This post was originally published on this site

It is way too long ago since my last blog post. These were or are busy weeks for me. Any way, I finally found some time to start writing a blog post about a special setup for kerberos authentication of Oracle databases. It is about configuring kerberos authentication for multiple database servers with only one active directory account and corresponding Service Priciple Names (SPN). Additionally there is an challenge, that the keytab file should only be created with ktutil directly on the DB server. Access to a Windows server and use of ktpass.exe is not possible. I did setup a nice test case on a couple of compute instances on Oracle cloud infrastructure. During the verification of the test setup I had to realise that the kerberos authentication does not work as planned. Until now it is not possible to create a keytab file with ktutil that I can use successfully with Active Directory. The same kerberos configuration with a keytab create with ktpass.exe on the AD server does work. But that’s on other story…

The aim of this blog post is to sum up a couple of troubleshooting actions I came across. Kerberos itself is around since a couple of decades. Therefore you will find various documentation, RFC, etc. But it is not always easy to recognise what is still relevant and what not. Mainly because the implementation of Kerberos at both Oracle and Microsoft is not necessarily the same or 100% MIT Kerberos compliant. The fact that there are different versions of Oracle, MS AD and Kerberos makes it even more exciting 🙂


A basic requirement for Kerberos is the network and time configuration.

  • Problem: okinit does fail with clock skew too great
  • Cause: The systems involved must be synchronous in terms of system time e.g. using a NTP service to configure date / time. If the system times differ to much you will receive this error when using okinit.
  • Solution: Configure proper system times using NTP service. Small time drifts can be covered by setting SQLNET.KERBEROS5_CLOCKSKEW=300 in sqlnet.ora
  • Problem: Miscellaneous errors due to wrong / missing network configuration.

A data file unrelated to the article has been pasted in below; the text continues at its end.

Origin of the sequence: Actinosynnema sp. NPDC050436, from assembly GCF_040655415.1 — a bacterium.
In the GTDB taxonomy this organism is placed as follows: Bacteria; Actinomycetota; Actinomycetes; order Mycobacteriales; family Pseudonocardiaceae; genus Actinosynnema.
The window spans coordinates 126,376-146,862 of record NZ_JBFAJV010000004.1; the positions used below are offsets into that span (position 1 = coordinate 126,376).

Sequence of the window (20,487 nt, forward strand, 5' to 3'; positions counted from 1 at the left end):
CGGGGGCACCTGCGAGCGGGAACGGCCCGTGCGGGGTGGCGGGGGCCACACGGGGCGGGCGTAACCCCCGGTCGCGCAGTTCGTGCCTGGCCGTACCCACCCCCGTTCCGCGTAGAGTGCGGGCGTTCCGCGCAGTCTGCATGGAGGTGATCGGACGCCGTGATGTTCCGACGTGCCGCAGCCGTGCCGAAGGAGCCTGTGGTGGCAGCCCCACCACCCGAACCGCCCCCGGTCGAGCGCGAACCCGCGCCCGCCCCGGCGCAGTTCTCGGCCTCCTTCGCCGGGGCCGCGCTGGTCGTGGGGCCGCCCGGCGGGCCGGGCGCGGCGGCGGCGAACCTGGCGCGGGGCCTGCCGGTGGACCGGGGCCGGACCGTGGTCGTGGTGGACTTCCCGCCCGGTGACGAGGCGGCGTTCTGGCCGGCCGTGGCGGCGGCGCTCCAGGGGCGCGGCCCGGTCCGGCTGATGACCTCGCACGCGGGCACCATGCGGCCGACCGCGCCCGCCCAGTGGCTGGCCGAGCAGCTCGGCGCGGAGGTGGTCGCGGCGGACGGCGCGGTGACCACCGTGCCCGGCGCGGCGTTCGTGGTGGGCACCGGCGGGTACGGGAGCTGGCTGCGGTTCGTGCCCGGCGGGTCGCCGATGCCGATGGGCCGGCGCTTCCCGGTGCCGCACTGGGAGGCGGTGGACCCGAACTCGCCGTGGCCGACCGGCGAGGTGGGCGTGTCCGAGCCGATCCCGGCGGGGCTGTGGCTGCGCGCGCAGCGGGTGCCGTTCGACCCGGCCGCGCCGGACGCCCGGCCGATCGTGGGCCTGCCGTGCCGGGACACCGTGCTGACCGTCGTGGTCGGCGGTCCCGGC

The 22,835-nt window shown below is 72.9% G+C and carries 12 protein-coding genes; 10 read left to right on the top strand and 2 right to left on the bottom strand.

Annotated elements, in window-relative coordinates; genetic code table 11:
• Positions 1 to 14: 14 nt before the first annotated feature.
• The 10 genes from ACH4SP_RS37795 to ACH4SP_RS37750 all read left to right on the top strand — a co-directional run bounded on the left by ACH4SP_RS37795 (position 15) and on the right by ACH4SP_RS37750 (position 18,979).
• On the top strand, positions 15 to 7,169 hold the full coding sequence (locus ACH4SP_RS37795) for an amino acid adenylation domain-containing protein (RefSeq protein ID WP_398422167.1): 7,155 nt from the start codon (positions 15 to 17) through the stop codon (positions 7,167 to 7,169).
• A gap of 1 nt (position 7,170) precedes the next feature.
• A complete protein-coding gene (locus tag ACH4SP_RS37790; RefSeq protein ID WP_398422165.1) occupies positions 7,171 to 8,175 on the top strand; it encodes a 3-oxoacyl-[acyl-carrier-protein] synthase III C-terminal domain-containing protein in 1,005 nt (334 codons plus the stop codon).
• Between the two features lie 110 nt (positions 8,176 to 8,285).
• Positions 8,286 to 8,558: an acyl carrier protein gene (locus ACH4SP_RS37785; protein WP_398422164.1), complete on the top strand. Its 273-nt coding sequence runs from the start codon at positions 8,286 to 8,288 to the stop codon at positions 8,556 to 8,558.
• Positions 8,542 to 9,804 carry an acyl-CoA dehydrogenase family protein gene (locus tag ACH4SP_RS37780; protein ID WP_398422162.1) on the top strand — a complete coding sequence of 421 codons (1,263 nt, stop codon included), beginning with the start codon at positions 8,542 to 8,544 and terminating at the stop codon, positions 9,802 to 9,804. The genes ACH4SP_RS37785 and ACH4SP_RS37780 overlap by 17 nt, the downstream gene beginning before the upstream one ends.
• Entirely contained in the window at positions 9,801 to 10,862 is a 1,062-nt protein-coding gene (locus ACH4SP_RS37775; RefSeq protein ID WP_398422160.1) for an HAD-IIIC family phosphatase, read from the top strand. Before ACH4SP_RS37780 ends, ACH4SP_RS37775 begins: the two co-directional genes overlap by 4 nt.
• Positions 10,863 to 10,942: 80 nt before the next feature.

• Cause: Using CNAME rather A records, no DNS configuration, no revers lookkup etc
  • Solution: Configure proper DNS name resolution for database service as well MS active directory service. Each system must be able to be resolved by name or IP address. Kerberos will look for service principle names based on A records.
[email protected]:/u00/app/oracle/network/admin/ [TDB190S] cd
[email protected]:~/ [TDB190S] nslookup


[email protected]:~/ [TDB190S] nslookup	name =

[email protected]:~/ [TDB190S] nslookup db
Address:	canonical name =

[email protected]:~/ [TDB190S] nslookup	name =

Trace and Log Files

Kerberos Trace

As of Oracle 12c release 2 it is possible to enable kerberos tracing by setting KRB5_TRACE to a trace file. This logs the Kerberos calls in the current session.

export KRB5_TRACE=/u00/app/oracle/network/admin/kerberos.trc
[email protected]:~/ [TDB190S] okinit king

Kerberos Utilities for Linux: Version - Production on 08-JUN-2020 20:54:16

Copyright (c) 1996, 2019 Oracle.  All rights reserved.

Configuration file : /u00/app/oracle/network/admin/krb5.conf.
Password for [email protected]:

A sample output of a kerberos trace file:

[email protected]:~/ [TDB190S] head -10 /u00/app/oracle/network/admin/kerberos.trc
[5645] 1591649656.590082: Getting initial credentials for [email protected]
[5645] 1591649656.590084: Sending unauthenticated request
[5645] 1591649656.590085: Sending request (199 bytes) to TRIVADISLABS.COM
[5645] 1591649656.590086: Resolving hostname
[5645] 1591649656.590087: Sending initial UDP request to dgram
[5645] 1591649656.590088: Received answer (196 bytes) from dgram
[5645] 1591649656.590089: Sending DNS URI query for _kerberos.TRIVADISLABS.COM.